From Special Relativity to Feynman Diagrams.pdf

Or if the two points are infinitesimally apart d 2 δ

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or, if the two points are infinitesimally apart, d 2 = δ ij d ξ i d ξ j . (3.29) It is clear that the same considerations and formalism hold if the Euclidean space has a generic number D of dimensions; in this case the indices i , j , . . . would run over D values instead of only three. As we have already remarked in Sect. 1.5 of the first chapter, there is a close analogy between the four-dimensional distance in Minkowski space–time and the Euclidean distance ( 3.28 ) in D = 4 dimensions. Indeed the four-dimensional distance between two events 9 labeled by the four coordinates ξ 0 , ξ 1 , ξ 2 , ξ 3 was written as 10 : s 2 = c 2 τ 2 = ( ξ 0 ) 2 ( ξ 1 ) 2 ( ξ 2 ) 2 ( ξ 3 ) 2 = α,β η αβ ξ α ξ β η αβ ξ α ξ β (α, β = 0 , 1 , 2 , 3 ) (3.30) that is in a way which is strictly analogous to the four-dimensional Euclidean distance, the only difference being the replacement of the metric δ ij with the Minkowski metric η αβ : η αβ = 1 0 0 0 0 1 0 0 0 0 1 0 0 0 0 1 , (3.31) where the extra fourth coordinate is related to time, ξ 0 = ct . We stress that these simple expressions of distance in Euclidean space or proper distance in Minkowski 9 Recall that the space–time (four-dimensional) distance was conventionally defined as the negative of the proper distance , see ( 2.44 ). 10 From now on, we use Greek indices to label four dimensional space-time coordinates and Latin ones for the coordinates in Euclidean space.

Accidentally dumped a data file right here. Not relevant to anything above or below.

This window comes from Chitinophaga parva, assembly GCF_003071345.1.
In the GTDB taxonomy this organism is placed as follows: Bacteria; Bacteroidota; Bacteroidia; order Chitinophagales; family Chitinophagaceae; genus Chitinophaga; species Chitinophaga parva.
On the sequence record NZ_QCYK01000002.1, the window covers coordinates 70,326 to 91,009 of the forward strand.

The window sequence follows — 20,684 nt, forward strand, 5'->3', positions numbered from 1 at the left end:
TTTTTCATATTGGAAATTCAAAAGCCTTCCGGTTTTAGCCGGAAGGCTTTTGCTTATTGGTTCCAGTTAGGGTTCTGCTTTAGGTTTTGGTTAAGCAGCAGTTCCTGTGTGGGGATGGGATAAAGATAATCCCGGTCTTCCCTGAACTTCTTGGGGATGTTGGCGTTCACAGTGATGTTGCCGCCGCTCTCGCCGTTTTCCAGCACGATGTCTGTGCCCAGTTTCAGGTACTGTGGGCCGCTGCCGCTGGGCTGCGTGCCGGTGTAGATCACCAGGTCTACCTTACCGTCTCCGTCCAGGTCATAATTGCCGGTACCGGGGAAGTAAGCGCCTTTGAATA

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74 3 The Equivalence Principle case, are only valid if we use the three-dimensional Cartesian rectangular or the anal- ogous four-dimensional Cartesian rectangular (also referred to as Minkowskian 11 ) coordinates ξ α , the latter being defined rectangular as the coordinates used to describe inertial frames in terms of the spatial Cartesian rectangular coordinates and the usual time coordinate t . In any other coordinate system, not related by a three-dimensional rotation or a Lorentz transformation, respectively, the Euclidean distance ( 3.28 ) or the Minkowski proper distance ( 3.30 ) would take a more complicated form. Suppose indeed that in the Euclidean case we want to use an arbitrary system of curvilinear coordinates x i , i = 1 , 2 , 3 (an example would be the spherical polar coordinates); we would then have: ξ i = ξ i ( x j ). (3.32) In these new coordinates the infinitesimal distance ( 3.30 ) becomes: d 2 = δ ij ∂ξ i x k ∂ξ j x dx k dx . = g k dx k dx , (3.33) where g k = δ ij V i k V j , (3.34) being: V i k . = ∂ξ i x k . (3.35) The dimensionless quantity g k ( x ), replacing δ ij in the formula for the squared dis- tance, is called metric tensor or, more simply, metric 12 in curvilinear coordinates. It is obvious that all the geometric quantities of Euclidean geometry (lengths, angles, areas, etc) do not depend of the particular coordinates used for their descrip- tion. However it is well known that in general it is much simpler to compute geometric quantities using Cartesian coordinates, rather than the curvilinear ones.
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